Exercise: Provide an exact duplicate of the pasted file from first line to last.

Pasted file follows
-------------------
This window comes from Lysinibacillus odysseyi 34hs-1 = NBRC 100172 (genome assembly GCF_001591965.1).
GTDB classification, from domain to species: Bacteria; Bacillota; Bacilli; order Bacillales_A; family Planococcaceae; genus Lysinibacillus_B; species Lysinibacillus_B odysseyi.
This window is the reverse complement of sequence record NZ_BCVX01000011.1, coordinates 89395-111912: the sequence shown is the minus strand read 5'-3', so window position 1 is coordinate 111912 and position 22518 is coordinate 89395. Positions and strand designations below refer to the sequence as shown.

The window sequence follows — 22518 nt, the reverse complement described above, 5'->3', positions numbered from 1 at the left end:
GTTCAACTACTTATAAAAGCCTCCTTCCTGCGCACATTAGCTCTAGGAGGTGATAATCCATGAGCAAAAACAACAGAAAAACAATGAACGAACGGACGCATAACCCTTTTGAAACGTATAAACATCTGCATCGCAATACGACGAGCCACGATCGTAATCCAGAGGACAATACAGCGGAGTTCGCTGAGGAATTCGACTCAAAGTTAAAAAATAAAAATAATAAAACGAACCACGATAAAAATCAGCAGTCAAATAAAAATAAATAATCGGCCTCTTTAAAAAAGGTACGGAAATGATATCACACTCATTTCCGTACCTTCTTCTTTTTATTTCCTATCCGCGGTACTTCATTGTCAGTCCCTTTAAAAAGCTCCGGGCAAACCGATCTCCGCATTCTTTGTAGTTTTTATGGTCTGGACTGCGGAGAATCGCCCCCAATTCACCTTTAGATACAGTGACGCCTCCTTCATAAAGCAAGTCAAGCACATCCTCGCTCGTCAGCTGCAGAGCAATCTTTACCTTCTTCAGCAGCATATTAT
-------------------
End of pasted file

This window comes from Lysinibacillus odysseyi 34hs-1 = NBRC 100172 (genome assembly GCF_001591965.1).
GTDB classification, from domain to species: Bacteria; Bacillota; Bacilli; order Bacillales_A; family Planococcaceae; genus Lysinibacillus_B; species Lysinibacillus_B odysseyi.
This window is the reverse complement of sequence record NZ_BCVX01000011.1, coordinates 89395-111912: the sequence shown is the minus strand read 5'-3', so window position 1 is coordinate 111912 and position 22518 is coordinate 89395. Positions and strand designations below refer to the sequence as shown.

The window sequence follows — 22518 nt, the reverse complement described above, 5'->3', positions numbered from 1 at the left end:
GTTCAACTACTTATAAAAGCCTCCTTCCTGCGCACATTAGCTCTAGGAGGTGATAATCCATGAGCAAAAACAACAGAAAAACAATGAACGAACGGACGCATAACCCTTTTGAAACGTATAAACATCTGCATCGCAATACGACGAGCCACGATCGTAATCCAGAGGACAATACAGCGGAGTTCGCTGAGGAATTCGACTCAAAGTTAAAAAATAAAAATAATAAAACGAACCACGATAAAAATCAGCAGTCAAATAAAAATAAATAATCGGCCTCTTTAAAAAAGGTACGGAAATGATATCACACTCATTTCCGTACCTTCTTCTTTTTATTTCCTATCCGCGGTACTTCATTGTCAGTCCCTTTAAAAAGCTCCGGGCAAACCGATCTCCGCATTCTTTGTAGTTTTTATGGTCTGGACTGCGGAGAATCGCCCCCAATTCACCTTTAGATACAGTGACGCCTCCTTCATAAAGCAAGTCAAGCACATCCTCGCTCGTCAGCTGCAGAGCAATCTTTACCTTCTTCAGCAGCATATTAT